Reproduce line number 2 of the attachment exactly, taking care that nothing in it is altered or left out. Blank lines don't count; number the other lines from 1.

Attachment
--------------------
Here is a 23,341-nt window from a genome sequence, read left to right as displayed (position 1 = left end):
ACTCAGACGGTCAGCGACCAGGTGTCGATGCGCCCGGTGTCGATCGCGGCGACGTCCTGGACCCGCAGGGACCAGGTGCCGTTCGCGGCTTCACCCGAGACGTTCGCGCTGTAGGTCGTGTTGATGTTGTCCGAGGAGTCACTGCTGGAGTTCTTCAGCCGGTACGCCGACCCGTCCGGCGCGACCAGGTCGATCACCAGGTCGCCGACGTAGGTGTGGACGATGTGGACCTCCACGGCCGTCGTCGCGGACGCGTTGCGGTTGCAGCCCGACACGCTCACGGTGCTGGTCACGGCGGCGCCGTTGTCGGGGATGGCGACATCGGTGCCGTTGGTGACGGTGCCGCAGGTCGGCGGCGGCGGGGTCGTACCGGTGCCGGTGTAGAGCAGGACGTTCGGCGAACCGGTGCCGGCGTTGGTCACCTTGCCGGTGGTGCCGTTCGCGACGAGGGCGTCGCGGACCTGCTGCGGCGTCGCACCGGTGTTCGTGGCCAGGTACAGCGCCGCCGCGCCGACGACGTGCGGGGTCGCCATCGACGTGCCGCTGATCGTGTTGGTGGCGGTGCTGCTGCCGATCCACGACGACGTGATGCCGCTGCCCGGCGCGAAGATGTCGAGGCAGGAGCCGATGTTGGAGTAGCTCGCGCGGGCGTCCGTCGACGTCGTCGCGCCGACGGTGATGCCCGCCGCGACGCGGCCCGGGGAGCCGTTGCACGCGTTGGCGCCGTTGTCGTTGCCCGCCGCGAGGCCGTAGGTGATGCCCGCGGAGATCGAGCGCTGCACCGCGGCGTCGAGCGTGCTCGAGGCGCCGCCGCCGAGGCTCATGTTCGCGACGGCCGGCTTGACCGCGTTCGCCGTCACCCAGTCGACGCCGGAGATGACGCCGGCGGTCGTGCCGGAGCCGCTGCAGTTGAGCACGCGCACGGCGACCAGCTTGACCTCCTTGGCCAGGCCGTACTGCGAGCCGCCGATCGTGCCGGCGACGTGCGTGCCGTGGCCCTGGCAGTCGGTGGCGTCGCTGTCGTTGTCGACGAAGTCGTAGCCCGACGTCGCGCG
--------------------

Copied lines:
ACTCAGACGGTCAGCGACCAGGTGTCGATGCGCCCGGTGTCGATCGCGGCGACGTCCTGGACCCGCAGGGACCAGGTGCCGTTCGCGGCTTCACCCGAGACGTTCGCGCTGTAGGTCGTGTTGATGTTGTCCGAGGAGTCACTGCTGGAGTTCTTCAGCCGGTACGCCGACCCGTCCGGCGCGACCAGGTCGATCACCAGGTCGCCGACGTAGGTGTGGACGATGTGGACCTCCACGGCCGTCGTCGCGGACGCGTTGCGGTTGCAGCCCGACACGCTCACGGTGCTGGTCACGGCGGCGCCGTTGTCGGGGATGGCGACATCGGTGCCGTTGGTGACGGTGCCGCAGGTCGGCGGCGGCGGGGTCGTACCGGTGCCGGTGTAGAGCAGGACGTTCGGCGAACCGGTGCCGGCGTTGGTCACCTTGCCGGTGGTGCCGTTCGCGACGAGGGCGTCGCGGACCTGCTGCGGCGTCGCACCGGTGTTCGTGGCCAGGTACAGCGCCGCCGCGCCGACGACGTGCGGGGTCGCCATCGACGTGCCGCTGATCGTGTTGGTGGCGGTGCTGCTGCCGATCCACGACGACGTGATGCCGCTGCCCGGCGCGAAGATGTCGAGGCAGGAGCCGATGTTGGAGTAGCTCGCGCGGGCGTCCGTCGACGTCGTCGCGCCGACGGTGATGCCCGCCGCGACGCGGCCCGGGGAGCCGTTGCACGCGTTGGCGCCGTTGTCGTTGCCCGCCGCGAGGCCGTAGGTGATGCCCGCGGAGATCGAGCGCTGCACCGCGGCGTCGAGCGTGCTCGAGGCGCCGCCGCCGAGGCTCATGTTCGCGACGGCCGGCTTGACCGCGTTCGCCGTCACCCAGTCGACGCCGGAGATGACGCCGGCGGTCGTGCCGGAGCCGCTGCAGTTGAGCACGCGCACGGCGACCAGCTTGACCTCCTTGGCCAGGCCGTACTGCGAGCCGCCGATCGTGCCGGCGACGTGCGTGCCGTGGCCCTGGCAGTCGGTGGCGTCGCTGTCGTTGTCGACGAAGTCGTAGCCCGACGTCGCGCG